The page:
Thursday, July 19, 2007


I gave notice yesterday. Went reasonably well - boss said he'd like to keep me, but he's obviously not going to twist my arm, and we left open the possibility of some consulting or part-time work in the future. I did have to listen to a long lecture about how it's too early, my chance of success in negligible, I don't have the technical chops, etc. Ah well - I did hear some things that I'll want to keep in mind anyways.

A quick selection of quotes I've heard from various people around me when I mentioned I wanted to go full-time on the startup:

"So, mom and I were talking about your startup in the car, and while we think it's great that you're trying - we honestly don't think you'll succeed." - my sister

"Don't quit your day job!" - my dad

"But how are you going to eat?" - Cindelius, a netfriend

"So you're basically going to play the lottery?" - Todd, a coworker

"If you can't even convince me that a market exists for this product, how are you going to convince investors or customers?" - Sheldon, my boss

These quotes are perhaps a bit unfair and out of context - Cin and Todd have actually been quite supportive, and even the boss & family members just want to make sure I'm aware of the risks. But I thought I'd put them up there for posterity's sake. [Edit: Yeah, and they were exactly right. ;-)]

Wednesday, July 18, 2007

Quitting the Day Job

This is really a work-up-the-courage-to-give-my-boss-notice post, but I also want to jot down some of my thinking, just to clarify things in my own head and make sure that I'm not making a huge mistake.

I had initially wanted to start a startup straight out of college. My idea at the time was for collaborative editing, a la SubEthaEdit but over the web. As it turns out, Google Docs has implemented the same feature now, so it wasn't a horrible idea, but it wouldn't've worked out anyway because I would've just ended up competing against Google. The reasons I didn't start it and ended up taking a day job instead:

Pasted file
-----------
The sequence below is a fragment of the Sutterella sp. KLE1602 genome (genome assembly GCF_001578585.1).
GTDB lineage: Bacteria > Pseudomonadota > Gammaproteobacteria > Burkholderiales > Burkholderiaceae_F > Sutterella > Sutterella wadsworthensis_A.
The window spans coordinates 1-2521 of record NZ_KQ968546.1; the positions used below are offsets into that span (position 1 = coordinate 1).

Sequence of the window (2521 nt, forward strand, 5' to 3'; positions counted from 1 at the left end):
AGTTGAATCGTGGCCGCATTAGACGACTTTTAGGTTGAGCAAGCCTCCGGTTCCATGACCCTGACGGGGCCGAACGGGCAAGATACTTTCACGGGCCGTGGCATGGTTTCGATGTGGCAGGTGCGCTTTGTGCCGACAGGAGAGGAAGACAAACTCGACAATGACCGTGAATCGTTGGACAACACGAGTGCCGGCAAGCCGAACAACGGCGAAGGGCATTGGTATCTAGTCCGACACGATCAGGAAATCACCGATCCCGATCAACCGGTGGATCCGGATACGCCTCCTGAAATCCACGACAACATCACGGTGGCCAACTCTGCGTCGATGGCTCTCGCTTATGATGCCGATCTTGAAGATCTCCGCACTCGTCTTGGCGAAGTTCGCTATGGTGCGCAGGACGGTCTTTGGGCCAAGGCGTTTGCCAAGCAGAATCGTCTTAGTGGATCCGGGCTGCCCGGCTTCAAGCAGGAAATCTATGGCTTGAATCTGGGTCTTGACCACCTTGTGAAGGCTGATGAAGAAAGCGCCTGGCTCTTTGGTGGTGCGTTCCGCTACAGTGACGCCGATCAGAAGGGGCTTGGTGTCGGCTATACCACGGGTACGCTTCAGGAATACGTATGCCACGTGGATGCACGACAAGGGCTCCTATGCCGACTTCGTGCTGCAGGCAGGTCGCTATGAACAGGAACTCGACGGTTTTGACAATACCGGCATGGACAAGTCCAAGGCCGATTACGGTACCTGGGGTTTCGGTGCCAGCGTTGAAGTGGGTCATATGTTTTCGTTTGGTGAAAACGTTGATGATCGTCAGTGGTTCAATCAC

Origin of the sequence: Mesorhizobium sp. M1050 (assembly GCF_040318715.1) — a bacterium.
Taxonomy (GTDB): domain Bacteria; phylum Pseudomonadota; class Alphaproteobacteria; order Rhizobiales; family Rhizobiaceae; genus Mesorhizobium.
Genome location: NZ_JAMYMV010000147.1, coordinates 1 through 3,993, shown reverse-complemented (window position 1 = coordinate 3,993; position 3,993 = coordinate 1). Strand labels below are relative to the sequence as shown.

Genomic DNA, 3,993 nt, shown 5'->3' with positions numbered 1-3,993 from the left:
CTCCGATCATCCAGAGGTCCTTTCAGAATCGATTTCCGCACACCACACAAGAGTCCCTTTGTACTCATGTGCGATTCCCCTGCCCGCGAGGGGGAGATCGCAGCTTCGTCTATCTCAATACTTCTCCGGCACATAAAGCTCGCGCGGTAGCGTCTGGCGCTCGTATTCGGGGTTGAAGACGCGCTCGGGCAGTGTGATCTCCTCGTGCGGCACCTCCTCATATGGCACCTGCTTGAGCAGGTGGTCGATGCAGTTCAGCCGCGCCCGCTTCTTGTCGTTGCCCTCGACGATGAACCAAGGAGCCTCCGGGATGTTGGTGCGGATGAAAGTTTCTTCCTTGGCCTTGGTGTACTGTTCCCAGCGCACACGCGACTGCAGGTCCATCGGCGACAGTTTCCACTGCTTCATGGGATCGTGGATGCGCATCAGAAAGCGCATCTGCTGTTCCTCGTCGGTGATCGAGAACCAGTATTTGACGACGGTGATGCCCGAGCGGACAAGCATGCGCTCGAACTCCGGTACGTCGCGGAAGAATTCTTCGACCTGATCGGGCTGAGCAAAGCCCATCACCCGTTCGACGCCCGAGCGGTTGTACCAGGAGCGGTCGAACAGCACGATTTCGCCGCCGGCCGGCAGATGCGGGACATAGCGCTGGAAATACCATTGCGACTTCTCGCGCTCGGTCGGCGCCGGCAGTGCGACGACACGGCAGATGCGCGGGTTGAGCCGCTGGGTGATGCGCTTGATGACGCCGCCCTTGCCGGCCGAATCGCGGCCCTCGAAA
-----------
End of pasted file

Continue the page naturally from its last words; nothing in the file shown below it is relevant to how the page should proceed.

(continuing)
1. Upon looking at SubEthaEdit's market again, they weren't really getting widespread adoption. There was some niche interest, but few people using it for actual work, and those who were tended not to care about the collaborative editing features. What failed for SubEthaEdit was unlikely to work for us.
  2. I didn't have money. Coming out of college, I had roughly $10K saved from my year at Traxit, sitting in a tax-free municipal bond fund. I had about $3-5K in my bank account from summer work. I figured that legal fees would easily eat $5K, hosting would eat a couple hundred a month, health insurance would eat a couple hundred a month, and I really didn't want to be mooching off my parents, though I did end up living at home anyway. That didn't leave much runway.
  3. I felt that I frankly lacked the experience to start a startup. Yeah, I had taken's new system from conception to completion (or actually, I only completed it in November after finishing college). But I had no idea what people would actually pay for, how legal and financing stuff works, common mistakes that startups make, how to manage programmers if we ever were to grow beyond just me, or anything like that.
  4. I'd only taken two projects successfully to completion (Scrutiny and FictionAlley), and FictionAlley felt like it was a big stretch. I worried that I lacked the discipline to carry something as big as a startup all the way through.
So I decided to take a job at someone else's startup and learn how it's done while saving up money. Best of all worlds, except I had to leave my startup dreams behind for a couple years. With luck, I'd do some side projects and something would take off, then I could quit once it looked like it'd be successful.

Fast forward a year and a half to now. The status of each of the 4 points above is: